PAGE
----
Best Practices
Hosting a Twitter Party
Twitter has quickly become a very easy, efficient, and cost effective way to reach a large audience. With several ways to leverage Twitter to meet your audience engagement goals, deciding what may work best to promote an event or program can be challenging.
Enter the Twitter Party!
A Twitter Party can help you reach a targeted audience around a particular topic and allow you to reach the audience where they already are. For example, if you want to get your users engaged in a program about science, you can do a quick search ( on Twitter for “science” and your results will bring up all the conversations happening around this topic, as well as, all of the people who are having those conversations.
A Twitter Party can help you build partnerships in the community by enlisting experts in a particular topic around your program or event who already have a strong presence online and can bring in a more like-minded audience. This will give you more exposure to new audiences.
Some key tips will help you to produce a success Twitter Party:

Enlist a moderator or host for your event who is willing to lead and manage the tweeting on your behalf.
Having a moderator or host (or several hosts) who are experts in your topic of conversation will help bring in new audiences that you may not have otherwise hit.
In addition, sometimes your Twitter followers who are not interested in your party topic, do not want to see their feeds filled up with information that is not relevant to them. This does not mean you should not participate in the party, it just means that you want to be careful not to alienate anyone who isn’t interested.

Use a short, simple, and easy to remember hashtag (#) for your party to signify that a Tweet belongs to that specific conversation on Twitter.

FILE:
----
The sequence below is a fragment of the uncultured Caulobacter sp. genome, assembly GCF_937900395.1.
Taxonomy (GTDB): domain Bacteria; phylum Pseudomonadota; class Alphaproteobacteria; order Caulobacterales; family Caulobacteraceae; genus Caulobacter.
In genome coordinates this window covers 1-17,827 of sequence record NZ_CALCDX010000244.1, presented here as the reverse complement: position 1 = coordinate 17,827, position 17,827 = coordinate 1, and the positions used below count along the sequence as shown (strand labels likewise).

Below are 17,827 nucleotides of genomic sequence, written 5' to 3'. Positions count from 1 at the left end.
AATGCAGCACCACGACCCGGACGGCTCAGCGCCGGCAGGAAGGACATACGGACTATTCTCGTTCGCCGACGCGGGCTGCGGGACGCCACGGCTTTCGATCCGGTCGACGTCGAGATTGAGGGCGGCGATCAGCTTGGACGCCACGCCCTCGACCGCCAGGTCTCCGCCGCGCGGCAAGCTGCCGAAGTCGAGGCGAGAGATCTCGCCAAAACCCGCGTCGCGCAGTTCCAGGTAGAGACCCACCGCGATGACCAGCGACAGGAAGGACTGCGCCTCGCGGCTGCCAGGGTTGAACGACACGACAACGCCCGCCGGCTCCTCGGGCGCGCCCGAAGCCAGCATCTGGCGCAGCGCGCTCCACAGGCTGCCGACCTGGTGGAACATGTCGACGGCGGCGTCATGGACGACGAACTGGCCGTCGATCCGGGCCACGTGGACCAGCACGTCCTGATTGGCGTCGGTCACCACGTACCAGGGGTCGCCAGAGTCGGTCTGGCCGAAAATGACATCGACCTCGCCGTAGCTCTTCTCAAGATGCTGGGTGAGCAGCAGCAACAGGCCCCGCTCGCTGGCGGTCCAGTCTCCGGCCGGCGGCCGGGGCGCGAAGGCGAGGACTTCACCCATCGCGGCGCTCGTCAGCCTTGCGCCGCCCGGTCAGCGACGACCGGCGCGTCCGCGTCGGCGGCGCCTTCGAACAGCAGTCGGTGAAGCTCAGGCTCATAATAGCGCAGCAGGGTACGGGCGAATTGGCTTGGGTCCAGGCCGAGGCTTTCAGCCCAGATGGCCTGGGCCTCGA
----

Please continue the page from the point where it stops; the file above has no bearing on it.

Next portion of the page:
By organizing tweets around a hashtag, users who are participating in your conversation can find all of the Tweets about that subject by searching on Twitter.

Find a good Twitter platform to use for your party that will aggregate your tweets by your hashtag and enable you to easily follow the conversation.
There are several good platforms that are available and all are free to use: TweetGrid; Seemic; HootSuite; TweetChat; and TweetDeck are a few that we’ve used at PBS.

Don’t forget that although you will be promoting your event on Twitter, you should also promote your party everywhere and anywhere that you can. You can include links directly to your party on Facebook, in newsletters, over the air, and on blogs. You should always remember to include the hashtag in any promotion you do so people can easily find the conversation.

Keep your audience engaged throughout the entire event by having quizzes and giving away prizes. People like recognition and free things. Trivia or short multiple choice questions about the topic are fun and will get your audience energized. Prizes can be simple giveaways like books or DVDs or even just a complimentary shout out. Prizes are also a great possible perk to forming a good partnership with your moderator or host as they may have things they can giveaway.

Another way to ensure that you keep your audience engaged is to time your Tweets so that you don’t say all you want to say in the first 10 minutes of the party. This is a conversation so keep it going to the end.
What you do after the party is just as important as what you did to promote it before and engage during.

Make sure to publicly thank your participants – especially your host(s) and moderator. If you can do so by name, so much the better.

Follow those who participated. If you can’t follow everyone, follow those who were most active and/or have the largest following.